For the next two years, Endurica LLC -- the company Mars started in 2008 to help companies predict the fatigue life of their materials -- will be focusing on the tank parts after landing a $730,000 Small Business Innovation Research award to help the U.S. Army examine the rubber components involved. The company, based in Findlay, has developed a patented system that can predict weaknesses in rubber products, their expected life spans and how to avoid failures in rubber parts.

The system, which Mars developed, allows clients like the Army to accurately predict these attributes without having to go through the repetitive process of having a prototype made and tested. It involves several numerical formulae that Mars says took 10 years to develop.

Now, clients can use a computer program to predict the performance of rubber and synthetics, and shave time and cost from their research and development budgets.

"Those processes tend to be extremely costly, producing a prototype and testing it over and over," says Mars. "We allow them to model their product in a huge range of operating conditions, and streamline that process."

For the Army, that could mean eliminating steps along the way that could run into the millions.

Endurica will be examining the track system on the Abrams tank via a two-year, $730,000 grant. Eliminating traditional testing steps could save the military millions, Mars explains.

"For something that big, testing means producing the prototype, putting it on a tank and running the tank for about 2,000 miles. Then, doing it again once you've made an adjustment. That's $2 million every time they test a new version," Mars adds.

While the Army contract allowed Mars to take Endurica from a "nights and weekends" operation to a full-time gig, Mars also expects it to be a springboard for his company. He's already adding full-time staff, and expects to expand further in the coming years with potentially vast client pool ranging from the automotive and aeronautical industries to biomedical companies.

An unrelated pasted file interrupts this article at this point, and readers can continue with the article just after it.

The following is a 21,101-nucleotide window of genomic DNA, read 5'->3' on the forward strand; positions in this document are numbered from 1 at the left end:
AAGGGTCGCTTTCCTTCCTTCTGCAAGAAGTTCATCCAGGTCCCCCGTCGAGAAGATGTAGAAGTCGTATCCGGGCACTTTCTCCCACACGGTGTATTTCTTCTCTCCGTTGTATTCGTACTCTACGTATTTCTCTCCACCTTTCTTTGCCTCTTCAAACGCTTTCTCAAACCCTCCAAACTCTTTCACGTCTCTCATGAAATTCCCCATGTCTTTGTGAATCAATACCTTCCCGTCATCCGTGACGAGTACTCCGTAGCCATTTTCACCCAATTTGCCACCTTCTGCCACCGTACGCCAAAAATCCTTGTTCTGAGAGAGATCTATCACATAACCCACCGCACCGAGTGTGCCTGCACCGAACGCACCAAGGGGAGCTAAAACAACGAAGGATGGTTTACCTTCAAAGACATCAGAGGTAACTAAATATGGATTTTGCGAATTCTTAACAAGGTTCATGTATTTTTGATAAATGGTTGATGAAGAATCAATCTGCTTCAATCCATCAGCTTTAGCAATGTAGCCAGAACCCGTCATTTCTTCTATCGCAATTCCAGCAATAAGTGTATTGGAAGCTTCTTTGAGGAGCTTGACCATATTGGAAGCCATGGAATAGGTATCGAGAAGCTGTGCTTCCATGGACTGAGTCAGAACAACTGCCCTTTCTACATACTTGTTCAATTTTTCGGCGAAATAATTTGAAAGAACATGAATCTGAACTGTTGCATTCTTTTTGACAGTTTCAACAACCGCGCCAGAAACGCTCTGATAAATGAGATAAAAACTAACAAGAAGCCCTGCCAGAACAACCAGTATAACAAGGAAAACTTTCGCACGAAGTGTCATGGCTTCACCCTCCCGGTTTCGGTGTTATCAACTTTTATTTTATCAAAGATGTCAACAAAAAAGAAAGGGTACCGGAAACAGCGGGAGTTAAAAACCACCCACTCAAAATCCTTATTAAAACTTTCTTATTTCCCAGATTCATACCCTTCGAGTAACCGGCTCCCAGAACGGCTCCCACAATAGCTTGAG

"The Army contract is a validation of our technology, and the value it offers. It's brought us a lot of attention," adds Mars.

Source: William Mars, Endurica
Writer: Dave Malaska

Ground-up film technology gives Entrotech ground-up solutions for variety of industries

Advanced materials manufacturer entrotech has built a strong and thriving business doing something few others do, says President and CEO Jim McGuire: creating advanced materials solutions from concept to marketplace.

The company develops film-based materials used to create and improve products in the electronics, biomedical, transportation and aerospace industries. Unlike many larger advanced materials companies, entrotech takes these solutions from the research and development stage to marketing and manufacturing. The company's chemistry-based approached allows it to innovate and meet real needs in the industry in a cost-effective way, McGuire says.

McGuire, an Ohio State University grad with a background in chemistry, founded entrotech to fill a need in the advanced materials market.

"I felt there was need for a chemistry-based advance materials company. Very few people create their own solutions from the ground up," McGuire says.

The company develops, manufactures and sells its own branded products and sometimes works with other companies to get products to market.

Among companies that have used entrotech's materials are Avery Dennison, Medline, Hewlett Packard, Western Digital, Dell, Microsoft, Gillette, Jaguar, Daimler Benz and Honda.

The Columbus-based company employees 90 people – and recently hired three employees -- with offices in Ohio, Southern California, San Francisco and Singapore, Malaysia. About 40 percent of those employees work in Ohio, he says.

The company got its start at OSU's Business Technology Center before moving to nearby office space in Columbus. It was founded through a mix of angel investment and self-funding, but has received some state support. Last year the company received $2 million from Ohio Research and Development Investment Loan Fund to purchase equipment that allows it to expand its research and development capabilities.

Source: Jim McGuire, entrotech
Writer: Feoshia Henderson

Federal grants for energy, flexible electronics, could lead to more than 600 jobs in northeast Ohio

An economic development collaboration in northeast Ohio hopes that more than $2 million in federal grants will help it create more than 600 jobs in northeast Ohio during the next four years.